'No Whining': The warning sign on the Pope's door

If anyone had any doubts how Pope Francis feels about people who always complain, the answer is now tacked to the door of his frugal suite in a Vatican residence: 'No Whining'.

Under the explicit warning, the red-and-white Italian language sign goes on to say that 'violators are subject to a syndrome of always feeling like a victim and the consequent reduction of your sense of humour and capacity to solve problems'.

Vatican Insider-La Stampa/ReutersThe 'No Whining' sign on the door of Pope Francis' suite in the Vatican.

A picture of the sign was posted on the Vatican Insider website and its presence on the Pope's door confirmed to Reuters by its editor-in-chief Andrea Tornielli, an author who is close to Francis and has interviewed him several times.

The sign is adorned with the international symbol for 'no' – a backslash in a circle.

It adds: 'The penalty is doubled if the violation take place in the presence of children. To get the best out of yourself, concentrate on your potential and not on your limitations.'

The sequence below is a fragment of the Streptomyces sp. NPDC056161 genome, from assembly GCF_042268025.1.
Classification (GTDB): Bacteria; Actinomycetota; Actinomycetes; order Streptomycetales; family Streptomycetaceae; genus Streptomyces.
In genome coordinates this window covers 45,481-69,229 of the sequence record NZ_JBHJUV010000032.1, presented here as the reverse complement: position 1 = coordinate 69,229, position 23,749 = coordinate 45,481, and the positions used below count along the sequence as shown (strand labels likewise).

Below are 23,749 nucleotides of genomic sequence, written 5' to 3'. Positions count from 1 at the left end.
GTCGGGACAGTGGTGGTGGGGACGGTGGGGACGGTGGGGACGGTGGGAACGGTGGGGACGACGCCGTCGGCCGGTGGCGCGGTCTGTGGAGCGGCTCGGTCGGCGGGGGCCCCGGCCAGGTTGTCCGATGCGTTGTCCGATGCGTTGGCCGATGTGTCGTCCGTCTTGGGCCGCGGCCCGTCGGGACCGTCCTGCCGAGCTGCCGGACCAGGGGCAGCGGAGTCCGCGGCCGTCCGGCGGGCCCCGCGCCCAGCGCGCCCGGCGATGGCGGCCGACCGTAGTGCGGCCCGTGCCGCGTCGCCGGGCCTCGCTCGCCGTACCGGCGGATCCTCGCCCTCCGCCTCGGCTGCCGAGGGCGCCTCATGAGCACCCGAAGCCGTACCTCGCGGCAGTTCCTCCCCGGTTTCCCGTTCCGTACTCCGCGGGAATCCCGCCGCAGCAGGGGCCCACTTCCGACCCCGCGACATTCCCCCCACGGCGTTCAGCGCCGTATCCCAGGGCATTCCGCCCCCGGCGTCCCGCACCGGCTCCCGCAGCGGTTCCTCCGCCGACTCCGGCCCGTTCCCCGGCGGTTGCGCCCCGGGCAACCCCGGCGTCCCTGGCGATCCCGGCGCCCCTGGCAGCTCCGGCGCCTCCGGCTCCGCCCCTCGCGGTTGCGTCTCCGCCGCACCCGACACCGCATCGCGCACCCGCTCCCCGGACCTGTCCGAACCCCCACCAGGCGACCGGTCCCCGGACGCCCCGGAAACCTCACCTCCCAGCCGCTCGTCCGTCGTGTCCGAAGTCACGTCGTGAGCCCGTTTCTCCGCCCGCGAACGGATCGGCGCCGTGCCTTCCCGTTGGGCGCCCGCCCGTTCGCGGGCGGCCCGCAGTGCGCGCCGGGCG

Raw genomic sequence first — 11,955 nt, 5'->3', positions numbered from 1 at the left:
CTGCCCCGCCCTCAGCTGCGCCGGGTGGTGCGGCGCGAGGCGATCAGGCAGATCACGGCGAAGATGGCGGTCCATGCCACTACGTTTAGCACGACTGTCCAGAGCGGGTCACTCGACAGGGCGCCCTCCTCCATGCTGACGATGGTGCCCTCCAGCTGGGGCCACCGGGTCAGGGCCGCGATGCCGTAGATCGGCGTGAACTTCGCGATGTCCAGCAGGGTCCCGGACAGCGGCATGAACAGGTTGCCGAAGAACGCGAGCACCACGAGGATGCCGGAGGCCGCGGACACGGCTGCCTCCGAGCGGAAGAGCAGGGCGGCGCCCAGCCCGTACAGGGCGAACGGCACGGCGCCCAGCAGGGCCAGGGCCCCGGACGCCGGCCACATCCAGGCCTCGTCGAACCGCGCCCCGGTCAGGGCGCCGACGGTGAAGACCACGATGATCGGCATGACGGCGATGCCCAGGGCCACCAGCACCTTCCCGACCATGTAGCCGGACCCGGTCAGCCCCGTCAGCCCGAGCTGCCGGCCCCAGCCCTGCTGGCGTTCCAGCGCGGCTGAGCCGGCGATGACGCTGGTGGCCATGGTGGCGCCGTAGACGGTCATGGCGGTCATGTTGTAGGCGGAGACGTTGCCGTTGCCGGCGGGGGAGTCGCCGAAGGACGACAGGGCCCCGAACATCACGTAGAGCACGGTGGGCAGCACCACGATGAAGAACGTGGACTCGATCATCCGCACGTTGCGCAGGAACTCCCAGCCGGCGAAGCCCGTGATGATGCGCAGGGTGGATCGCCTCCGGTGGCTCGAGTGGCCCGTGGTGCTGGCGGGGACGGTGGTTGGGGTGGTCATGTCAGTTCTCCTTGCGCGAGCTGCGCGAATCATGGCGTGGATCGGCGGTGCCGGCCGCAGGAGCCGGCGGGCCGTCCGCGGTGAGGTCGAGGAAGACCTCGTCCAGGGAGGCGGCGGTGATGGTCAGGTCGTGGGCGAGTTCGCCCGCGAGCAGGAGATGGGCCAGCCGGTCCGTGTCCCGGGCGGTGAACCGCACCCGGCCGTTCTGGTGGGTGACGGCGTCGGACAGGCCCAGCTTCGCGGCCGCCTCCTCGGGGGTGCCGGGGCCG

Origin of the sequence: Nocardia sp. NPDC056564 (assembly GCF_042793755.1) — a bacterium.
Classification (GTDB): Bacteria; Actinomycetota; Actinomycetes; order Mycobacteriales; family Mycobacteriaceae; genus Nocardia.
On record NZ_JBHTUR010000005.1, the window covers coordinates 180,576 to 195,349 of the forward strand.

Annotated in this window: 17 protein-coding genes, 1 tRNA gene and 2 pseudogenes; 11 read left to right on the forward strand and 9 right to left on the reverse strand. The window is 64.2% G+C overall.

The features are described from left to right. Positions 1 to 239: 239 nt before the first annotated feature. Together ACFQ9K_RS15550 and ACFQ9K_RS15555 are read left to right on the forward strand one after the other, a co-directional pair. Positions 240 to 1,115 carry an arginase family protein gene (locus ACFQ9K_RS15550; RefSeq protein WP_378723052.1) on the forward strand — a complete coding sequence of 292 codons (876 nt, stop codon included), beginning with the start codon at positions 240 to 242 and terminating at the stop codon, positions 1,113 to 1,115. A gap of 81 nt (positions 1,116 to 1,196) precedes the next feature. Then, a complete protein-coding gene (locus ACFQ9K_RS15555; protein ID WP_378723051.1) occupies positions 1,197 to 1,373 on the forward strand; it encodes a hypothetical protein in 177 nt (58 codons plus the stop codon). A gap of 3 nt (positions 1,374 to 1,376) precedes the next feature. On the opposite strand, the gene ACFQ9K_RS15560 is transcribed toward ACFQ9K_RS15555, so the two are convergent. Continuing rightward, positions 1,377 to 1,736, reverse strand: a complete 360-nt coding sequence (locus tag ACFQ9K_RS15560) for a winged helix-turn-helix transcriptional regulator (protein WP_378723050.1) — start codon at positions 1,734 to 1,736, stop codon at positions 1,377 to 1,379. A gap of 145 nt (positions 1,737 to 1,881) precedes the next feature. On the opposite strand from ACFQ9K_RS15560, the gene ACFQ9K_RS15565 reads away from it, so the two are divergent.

Then the closing zinger: 'Stop complaining and take steps to improve your life.'

The sign was given to the Pope recently by Italian psychologist and self-help author Salvo Noe. Francis promised Noe he would put it up in his office for a laugh.

Francis has had no shortage of complainers since his election in 2013. He has tried to steer the 1.2 billion-member Roman Catholic Church on a slightly more liberal path, angering conservatives who say he is sowing doctrinal confusion.

A particular focus for his opponents has been his encyclical Amoris Laetitia (The Joy of Love), which they say is vague on important points of doctrine. It allows too much freedom to interpret Church teaching in a liberal direction on communion for divorced people who have remarried, critics say.

Four cardinals – Italian Carlo Caffarra, American Raymond Burke and Germans Walter Brandmüller and Joachim Meisne – sent the Pope five questions or 'dubia' ('doubts') about the document last year but did not receive an answer. Traditionalists have called for the Pope to be 'fraternally corrected' for his views.

Another recent episode involved German Cardinal Gerhard Mueller, a German whom the Pope removed last month from his post as Vatican doctrinal chief at the end of a five-year term.

Mueller, who disagrees with Francis on a number of issues, apparently expected his mandate to be renewed automatically. He later told a German newspaper that the way he was treated was 'unacceptable'.

Additional reporting by Reuters.